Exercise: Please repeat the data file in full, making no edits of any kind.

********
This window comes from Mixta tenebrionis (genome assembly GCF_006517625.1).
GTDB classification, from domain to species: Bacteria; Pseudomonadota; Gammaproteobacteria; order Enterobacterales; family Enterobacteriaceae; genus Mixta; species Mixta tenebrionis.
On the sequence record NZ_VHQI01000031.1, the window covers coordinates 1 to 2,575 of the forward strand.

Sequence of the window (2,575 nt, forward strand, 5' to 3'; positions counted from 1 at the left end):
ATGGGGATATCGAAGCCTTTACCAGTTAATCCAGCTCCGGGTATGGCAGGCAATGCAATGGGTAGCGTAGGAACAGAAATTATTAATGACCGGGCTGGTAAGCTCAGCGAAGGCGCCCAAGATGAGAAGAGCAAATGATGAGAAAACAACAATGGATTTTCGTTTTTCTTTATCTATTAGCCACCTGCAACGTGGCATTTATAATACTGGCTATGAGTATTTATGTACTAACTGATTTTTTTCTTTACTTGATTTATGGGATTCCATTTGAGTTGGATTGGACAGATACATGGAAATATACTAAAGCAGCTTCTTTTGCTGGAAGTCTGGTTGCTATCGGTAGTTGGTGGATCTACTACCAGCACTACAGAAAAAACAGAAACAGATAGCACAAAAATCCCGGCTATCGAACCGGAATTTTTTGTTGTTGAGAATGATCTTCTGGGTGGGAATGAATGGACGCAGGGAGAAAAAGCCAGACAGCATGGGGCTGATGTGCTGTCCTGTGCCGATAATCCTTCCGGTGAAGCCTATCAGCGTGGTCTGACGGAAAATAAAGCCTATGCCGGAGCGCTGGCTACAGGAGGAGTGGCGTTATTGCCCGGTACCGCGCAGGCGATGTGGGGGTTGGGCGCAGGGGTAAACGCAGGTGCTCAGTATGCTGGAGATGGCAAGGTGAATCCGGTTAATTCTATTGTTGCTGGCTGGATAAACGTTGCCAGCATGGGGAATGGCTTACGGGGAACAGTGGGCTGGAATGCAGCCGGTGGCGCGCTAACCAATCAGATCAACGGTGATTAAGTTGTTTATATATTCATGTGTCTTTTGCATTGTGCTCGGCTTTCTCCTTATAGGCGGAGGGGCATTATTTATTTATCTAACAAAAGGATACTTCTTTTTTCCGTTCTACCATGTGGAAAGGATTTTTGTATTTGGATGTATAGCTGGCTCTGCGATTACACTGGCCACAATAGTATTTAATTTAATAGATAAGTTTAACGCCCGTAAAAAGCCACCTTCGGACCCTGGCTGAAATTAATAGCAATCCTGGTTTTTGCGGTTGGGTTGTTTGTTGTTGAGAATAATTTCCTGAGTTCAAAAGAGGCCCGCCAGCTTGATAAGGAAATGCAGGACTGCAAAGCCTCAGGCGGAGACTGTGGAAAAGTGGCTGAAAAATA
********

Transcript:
This window comes from Mixta tenebrionis (genome assembly GCF_006517625.1).
GTDB classification, from domain to species: Bacteria; Pseudomonadota; Gammaproteobacteria; order Enterobacterales; family Enterobacteriaceae; genus Mixta; species Mixta tenebrionis.
On the sequence record NZ_VHQI01000031.1, the window covers coordinates 1 to 2,575 of the forward strand.

Sequence of the window (2,575 nt, forward strand, 5' to 3'; positions counted from 1 at the left end):
ATGGGGATATCGAAGCCTTTACCAGTTAATCCAGCTCCGGGTATGGCAGGCAATGCAATGGGTAGCGTAGGAACAGAAATTATTAATGACCGGGCTGGTAAGCTCAGCGAAGGCGCCCAAGATGAGAAGAGCAAATGATGAGAAAACAACAATGGATTTTCGTTTTTCTTTATCTATTAGCCACCTGCAACGTGGCATTTATAATACTGGCTATGAGTATTTATGTACTAACTGATTTTTTTCTTTACTTGATTTATGGGATTCCATTTGAGTTGGATTGGACAGATACATGGAAATATACTAAAGCAGCTTCTTTTGCTGGAAGTCTGGTTGCTATCGGTAGTTGGTGGATCTACTACCAGCACTACAGAAAAAACAGAAACAGATAGCACAAAAATCCCGGCTATCGAACCGGAATTTTTTGTTGTTGAGAATGATCTTCTGGGTGGGAATGAATGGACGCAGGGAGAAAAAGCCAGACAGCATGGGGCTGATGTGCTGTCCTGTGCCGATAATCCTTCCGGTGAAGCCTATCAGCGTGGTCTGACGGAAAATAAAGCCTATGCCGGAGCGCTGGCTACAGGAGGAGTGGCGTTATTGCCCGGTACCGCGCAGGCGATGTGGGGGTTGGGCGCAGGGGTAAACGCAGGTGCTCAGTATGCTGGAGATGGCAAGGTGAATCCGGTTAATTCTATTGTTGCTGGCTGGATAAACGTTGCCAGCATGGGGAATGGCTTACGGGGAACAGTGGGCTGGAATGCAGCCGGTGGCGCGCTAACCAATCAGATCAACGGTGATTAAGTTGTTTATATATTCATGTGTCTTTTGCATTGTGCTCGGCTTTCTCCTTATAGGCGGAGGGGCATTATTTATTTATCTAACAAAAGGATACTTCTTTTTTCCGTTCTACCATGTGGAAAGGATTTTTGTATTTGGATGTATAGCTGGCTCTGCGATTACACTGGCCACAATAGTATTTAATTTAATAGATAAGTTTAACGCCCGTAAAAAGCCACCTTCGGACCCTGGCTGAAATTAATAGCAATCCTGGTTTTTGCGGTTGGGTTGTTTGTTGTTGAGAATAATTTCCTGAGTTCAAAAGAGGCCCGCCAGCTTGATAAGGAAATGCAGGACTGCAAAGCCTCAGGCGGAGACTGTGGAAAAGTGGCTGAAAAATA